Ziggy Marley’s eponymous sixth solo album picks up where 2014’s Fly Rasta left off: it’s another album of lilting tunes and messages of love and togetherness. Marley’s songs work best when they tilt towards the pop side of the pop-reggae equation, such as when acoustic guitars flutter prettily on Heaven Can’t Take It, featuring his brother Stephen Marley. Apart from Marijuanaman, on which he urges politicians to smoke dope, it’s hard to argue with the views expressed in Ziggy’s lyrics. “Money don’t make the world a better place,” Marley opines on We Are More. “Put your weapons down,” he implores on Better Together, one of several songs about war, which he opposes. Best of all, “We are the people,” he sings on We Are the People, adding, for the sake of clarity: “not donkeys and elephants”. It’s rooted so firmly within his comfort zone that when he sings about revolution on Start It Up, it’s more eyebrow-raising than consciousness-raising.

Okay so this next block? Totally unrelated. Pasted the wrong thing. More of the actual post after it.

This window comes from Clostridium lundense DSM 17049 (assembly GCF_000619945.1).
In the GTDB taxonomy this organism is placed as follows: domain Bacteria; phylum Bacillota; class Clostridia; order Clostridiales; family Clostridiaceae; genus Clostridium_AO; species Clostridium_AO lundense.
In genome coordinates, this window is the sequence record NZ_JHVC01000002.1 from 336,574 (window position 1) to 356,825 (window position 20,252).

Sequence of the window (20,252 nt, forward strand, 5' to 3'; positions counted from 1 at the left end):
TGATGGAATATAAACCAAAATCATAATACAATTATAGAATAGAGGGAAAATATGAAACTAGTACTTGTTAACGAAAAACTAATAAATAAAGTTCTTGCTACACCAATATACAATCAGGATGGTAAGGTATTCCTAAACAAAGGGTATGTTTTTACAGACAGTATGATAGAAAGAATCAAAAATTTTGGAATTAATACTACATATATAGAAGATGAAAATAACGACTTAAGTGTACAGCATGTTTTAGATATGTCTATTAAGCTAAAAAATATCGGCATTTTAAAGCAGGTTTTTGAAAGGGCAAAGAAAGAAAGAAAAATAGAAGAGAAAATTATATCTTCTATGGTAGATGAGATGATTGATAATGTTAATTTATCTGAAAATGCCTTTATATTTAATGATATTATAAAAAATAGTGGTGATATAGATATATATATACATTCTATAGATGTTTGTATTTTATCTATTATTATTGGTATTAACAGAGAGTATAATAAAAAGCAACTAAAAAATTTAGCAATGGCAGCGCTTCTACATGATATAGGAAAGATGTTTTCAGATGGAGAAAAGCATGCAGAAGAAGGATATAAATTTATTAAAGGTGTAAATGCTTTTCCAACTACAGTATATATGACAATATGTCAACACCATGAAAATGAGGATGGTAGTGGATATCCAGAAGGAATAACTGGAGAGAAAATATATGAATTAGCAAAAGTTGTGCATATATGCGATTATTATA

Jon Dennis is Guardian's multimedia production editor and also writes about music.